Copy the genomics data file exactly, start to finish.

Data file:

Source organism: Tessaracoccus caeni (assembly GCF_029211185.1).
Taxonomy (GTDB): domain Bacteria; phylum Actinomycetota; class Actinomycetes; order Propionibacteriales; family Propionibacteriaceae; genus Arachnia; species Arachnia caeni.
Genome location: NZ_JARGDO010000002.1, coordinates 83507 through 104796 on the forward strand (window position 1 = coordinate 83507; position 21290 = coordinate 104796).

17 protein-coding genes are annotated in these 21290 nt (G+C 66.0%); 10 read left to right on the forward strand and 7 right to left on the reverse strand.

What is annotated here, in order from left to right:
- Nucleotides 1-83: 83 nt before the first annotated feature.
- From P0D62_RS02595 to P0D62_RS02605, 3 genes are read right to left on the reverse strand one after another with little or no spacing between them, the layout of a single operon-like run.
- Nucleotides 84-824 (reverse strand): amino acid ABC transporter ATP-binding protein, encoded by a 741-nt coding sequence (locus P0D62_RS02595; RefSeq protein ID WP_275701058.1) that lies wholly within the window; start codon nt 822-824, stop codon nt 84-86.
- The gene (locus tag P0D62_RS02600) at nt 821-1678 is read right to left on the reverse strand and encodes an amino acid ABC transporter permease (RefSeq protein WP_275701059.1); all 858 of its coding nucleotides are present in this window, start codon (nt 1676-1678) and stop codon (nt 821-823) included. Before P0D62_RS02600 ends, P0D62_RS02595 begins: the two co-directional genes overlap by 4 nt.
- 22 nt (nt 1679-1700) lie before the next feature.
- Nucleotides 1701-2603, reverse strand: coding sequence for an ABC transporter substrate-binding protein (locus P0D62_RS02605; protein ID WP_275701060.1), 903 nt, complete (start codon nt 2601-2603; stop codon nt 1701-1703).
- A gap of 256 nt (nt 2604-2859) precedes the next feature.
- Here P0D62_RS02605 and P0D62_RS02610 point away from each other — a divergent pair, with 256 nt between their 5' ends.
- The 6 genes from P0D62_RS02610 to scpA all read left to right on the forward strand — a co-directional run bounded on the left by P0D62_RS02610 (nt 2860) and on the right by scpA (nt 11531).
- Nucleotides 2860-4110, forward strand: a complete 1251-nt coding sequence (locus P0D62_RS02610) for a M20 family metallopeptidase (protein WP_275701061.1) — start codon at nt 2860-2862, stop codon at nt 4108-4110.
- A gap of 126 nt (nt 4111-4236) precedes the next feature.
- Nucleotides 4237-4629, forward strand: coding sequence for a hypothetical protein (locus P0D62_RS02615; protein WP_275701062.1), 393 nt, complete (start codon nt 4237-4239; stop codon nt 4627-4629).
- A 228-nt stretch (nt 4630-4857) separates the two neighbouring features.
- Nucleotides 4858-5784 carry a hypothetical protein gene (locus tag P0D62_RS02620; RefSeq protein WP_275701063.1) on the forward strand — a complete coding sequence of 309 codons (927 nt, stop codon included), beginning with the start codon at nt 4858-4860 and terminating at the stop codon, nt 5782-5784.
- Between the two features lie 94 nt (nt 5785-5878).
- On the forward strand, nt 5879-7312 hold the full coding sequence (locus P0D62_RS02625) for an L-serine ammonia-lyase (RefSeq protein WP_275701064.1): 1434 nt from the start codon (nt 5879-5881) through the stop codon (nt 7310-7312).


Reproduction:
Source organism: Tessaracoccus caeni (assembly GCF_029211185.1).
Taxonomy (GTDB): domain Bacteria; phylum Actinomycetota; class Actinomycetes; order Propionibacteriales; family Propionibacteriaceae; genus Arachnia; species Arachnia caeni.
Genome location: NZ_JARGDO010000002.1, coordinates 83507 through 104796 on the forward strand (window position 1 = coordinate 83507; position 21290 = coordinate 104796).

17 protein-coding genes are annotated in these 21290 nt (G+C 66.0%); 10 read left to right on the forward strand and 7 right to left on the reverse strand.

What is annotated here, in order from left to right:
- Nucleotides 1-83: 83 nt before the first annotated feature.
- From P0D62_RS02595 to P0D62_RS02605, 3 genes are read right to left on the reverse strand one after another with little or no spacing between them, the layout of a single operon-like run.
- Nucleotides 84-824 (reverse strand): amino acid ABC transporter ATP-binding protein, encoded by a 741-nt coding sequence (locus P0D62_RS02595; RefSeq protein ID WP_275701058.1) that lies wholly within the window; start codon nt 822-824, stop codon nt 84-86.
- The gene (locus tag P0D62_RS02600) at nt 821-1678 is read right to left on the reverse strand and encodes an amino acid ABC transporter permease (RefSeq protein WP_275701059.1); all 858 of its coding nucleotides are present in this window, start codon (nt 1676-1678) and stop codon (nt 821-823) included. Before P0D62_RS02600 ends, P0D62_RS02595 begins: the two co-directional genes overlap by 4 nt.
- 22 nt (nt 1679-1700) lie before the next feature.
- Nucleotides 1701-2603, reverse strand: coding sequence for an ABC transporter substrate-binding protein (locus P0D62_RS02605; protein ID WP_275701060.1), 903 nt, complete (start codon nt 2601-2603; stop codon nt 1701-1703).
- A gap of 256 nt (nt 2604-2859) precedes the next feature.
- Here P0D62_RS02605 and P0D62_RS02610 point away from each other — a divergent pair, with 256 nt between their 5' ends.
- The 6 genes from P0D62_RS02610 to scpA all read left to right on the forward strand — a co-directional run bounded on the left by P0D62_RS02610 (nt 2860) and on the right by scpA (nt 11531).
- Nucleotides 2860-4110, forward strand: a complete 1251-nt coding sequence (locus P0D62_RS02610) for a M20 family metallopeptidase (protein WP_275701061.1) — start codon at nt 2860-2862, stop codon at nt 4108-4110.
- A gap of 126 nt (nt 4111-4236) precedes the next feature.
- Nucleotides 4237-4629, forward strand: coding sequence for a hypothetical protein (locus P0D62_RS02615; protein WP_275701062.1), 393 nt, complete (start codon nt 4237-4239; stop codon nt 4627-4629).
- A 228-nt stretch (nt 4630-4857) separates the two neighbouring features.
- Nucleotides 4858-5784 carry a hypothetical protein gene (locus tag P0D62_RS02620; RefSeq protein WP_275701063.1) on the forward strand — a complete coding sequence of 309 codons (927 nt, stop codon included), beginning with the start codon at nt 4858-4860 and terminating at the stop codon, nt 5782-5784.
- Between the two features lie 94 nt (nt 5785-5878).
- On the forward strand, nt 5879-7312 hold the full coding sequence (locus P0D62_RS02625) for an L-serine ammonia-lyase (RefSeq protein WP_275701064.1): 1434 nt from the start codon (nt 5879-5881) through the stop codon (nt 7310-7312).